As you may already know, support for Windows XP has officially ended today, April 8, 2014. This has spurred a frantic rush to update PCs all around the world as many banks, hospitals, and other businesses maintained their use of this popular operating system for over 10 years. But like any other important update, there are some stragglers who haven’t quite taken notice.
At WebFX, we like numbers. In fact, we have access to over 1500 Google Analytics profiles that allow us to see lots of numbers. This week’s buzz about the death of Windows XP (RIP) made us wonder: who is still using this?
By analyzing more than 7.8 million web visits since January 1, 2014, we have compiled the percentage of each state that is still operating and surfing the web from Windows XP.
Link building still matters. If you’ve been part of a successful link building campaign in the past, you most certainly will agree. Despite any tweaks Google has made since Penguin waddled onto the scene in 2012, Google’s algorithm is still largely based on the link graph and will be for the foreseeable future.
Penguin has changed the way that you need to acquire links, but the idea that a link from an authoritative website can help improve search engine visibility is still accurate. While on-page SEO can easily be summarized in a best practices document, link building isn’t as easy to neatly fit into a single page.
Still, there are some quick wins out there for businesses both new and old to link building. Remember: links are a sign of trust and authority to search engines. There are things that real businesses do that naturally and efficiently earn links and build trust online. Successful businesses can and do earn plenty of links without knowing what SEO stands for.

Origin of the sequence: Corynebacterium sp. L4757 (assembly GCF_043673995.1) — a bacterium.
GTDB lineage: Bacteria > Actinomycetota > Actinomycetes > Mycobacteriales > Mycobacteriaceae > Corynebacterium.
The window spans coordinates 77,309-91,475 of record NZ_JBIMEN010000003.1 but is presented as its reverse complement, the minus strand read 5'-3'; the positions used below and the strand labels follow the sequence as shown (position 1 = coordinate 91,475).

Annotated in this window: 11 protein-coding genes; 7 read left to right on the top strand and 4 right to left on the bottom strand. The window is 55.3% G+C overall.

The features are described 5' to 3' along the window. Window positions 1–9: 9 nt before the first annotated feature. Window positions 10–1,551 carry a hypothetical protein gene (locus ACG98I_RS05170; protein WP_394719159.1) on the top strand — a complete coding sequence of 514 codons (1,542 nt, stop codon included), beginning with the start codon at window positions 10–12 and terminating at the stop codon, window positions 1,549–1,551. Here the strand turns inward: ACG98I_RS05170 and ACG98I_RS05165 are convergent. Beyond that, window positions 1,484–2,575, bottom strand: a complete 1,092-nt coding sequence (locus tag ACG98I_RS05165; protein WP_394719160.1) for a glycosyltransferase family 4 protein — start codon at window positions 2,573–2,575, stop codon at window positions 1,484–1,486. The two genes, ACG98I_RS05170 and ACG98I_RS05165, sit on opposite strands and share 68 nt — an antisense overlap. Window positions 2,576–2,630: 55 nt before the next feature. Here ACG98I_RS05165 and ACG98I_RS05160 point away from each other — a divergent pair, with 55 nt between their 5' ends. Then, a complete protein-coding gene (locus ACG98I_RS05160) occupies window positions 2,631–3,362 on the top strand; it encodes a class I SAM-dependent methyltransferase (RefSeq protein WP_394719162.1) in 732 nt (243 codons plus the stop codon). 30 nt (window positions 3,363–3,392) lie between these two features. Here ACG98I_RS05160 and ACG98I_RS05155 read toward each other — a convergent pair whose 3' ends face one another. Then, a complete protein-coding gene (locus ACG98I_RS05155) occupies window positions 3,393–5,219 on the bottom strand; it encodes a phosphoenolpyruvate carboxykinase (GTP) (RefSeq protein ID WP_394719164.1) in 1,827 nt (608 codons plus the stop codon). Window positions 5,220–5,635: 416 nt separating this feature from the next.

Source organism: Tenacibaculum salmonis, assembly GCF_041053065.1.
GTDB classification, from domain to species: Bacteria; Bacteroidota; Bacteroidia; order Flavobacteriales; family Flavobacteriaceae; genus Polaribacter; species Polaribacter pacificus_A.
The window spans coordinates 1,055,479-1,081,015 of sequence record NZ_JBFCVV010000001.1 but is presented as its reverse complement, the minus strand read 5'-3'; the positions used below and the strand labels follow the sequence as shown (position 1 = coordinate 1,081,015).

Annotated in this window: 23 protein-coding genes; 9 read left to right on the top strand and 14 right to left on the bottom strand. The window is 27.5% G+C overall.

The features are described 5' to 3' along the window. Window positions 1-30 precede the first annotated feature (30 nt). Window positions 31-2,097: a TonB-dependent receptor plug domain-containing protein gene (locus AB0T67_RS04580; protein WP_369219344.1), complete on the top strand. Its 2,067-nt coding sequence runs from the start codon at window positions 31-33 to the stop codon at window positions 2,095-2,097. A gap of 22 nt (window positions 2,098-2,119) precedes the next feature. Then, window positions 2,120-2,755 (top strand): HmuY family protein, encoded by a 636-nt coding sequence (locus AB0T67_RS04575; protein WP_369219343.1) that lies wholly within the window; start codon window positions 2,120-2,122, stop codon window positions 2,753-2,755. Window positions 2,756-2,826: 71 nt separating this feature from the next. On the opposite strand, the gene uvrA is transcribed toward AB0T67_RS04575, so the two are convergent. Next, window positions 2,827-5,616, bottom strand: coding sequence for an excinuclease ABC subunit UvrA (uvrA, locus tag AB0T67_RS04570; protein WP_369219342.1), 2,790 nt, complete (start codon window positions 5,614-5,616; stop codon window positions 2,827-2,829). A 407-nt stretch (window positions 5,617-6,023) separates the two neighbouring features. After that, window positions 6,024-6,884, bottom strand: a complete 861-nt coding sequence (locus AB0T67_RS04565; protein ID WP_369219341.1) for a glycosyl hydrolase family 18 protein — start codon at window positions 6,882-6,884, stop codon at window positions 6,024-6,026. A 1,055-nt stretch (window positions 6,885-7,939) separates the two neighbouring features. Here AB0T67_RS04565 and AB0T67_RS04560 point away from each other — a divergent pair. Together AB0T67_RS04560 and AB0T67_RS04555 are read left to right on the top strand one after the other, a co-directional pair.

Earlier this year, Mark Shaefer wrote a blog post about why content marketing is not a sustainable strategy for businesses. His post dubbed the term “content shock” – what he believes will happen when the amount of content produces increases beyond the reading capacity of those on the Internet.
Even as smartphone and tablet usage rates continue to rise, with 91% of adults in the US now owning a cell phone, the “age” of the internet just keeps getting younger. Children now begin consuming social media at an average age of only eight, and teens are now spending approximately five hours per day online. As the World Wide Web celebrates its 25th anniversary, we’re taking a look at how usage has changed over the years, and how teenagers — many who have never known a world without internet — are adjusting their online habits and behaviors. Check out the infographic to learn more!
At WebFX, we monitor about 1,500 different Google Analytics profiles across a large number of different industries. This allows us to do some in-depth analysis based on all the data we can bring in. We’ve already analyzed search engine usage and (not provided).
Upon seeing the recent buzz about Comcast buying out Time Warner Cable, we decided to examine how large of an impact this would have on the ISP landscape. Using more than 56 million visits from 2013, we took a look into the current ISP outlook. Below is what we learned about the ISP marketshare. Check it out!
While this year’s Super Bowl excitement was, as usual, greatly hyped before the kickoff, the actual game lacked let’s just say… good football. This gave plenty of focus to a second tradition that is equally expected on Super Bowl Sunday: the commercials.
This year’s commercials were just as humorous, moving, and exciting as always, but it was obvious that brands were trying to tap into a third element of television and football. Social media was a buzz as the Broncos struggled in the 1st, 2nd, 3rd, and 4th quarters, but also in between downs and time outs as nearly every single brand’s commercials highlighted a distinguishing hashtag at the end of their commercials.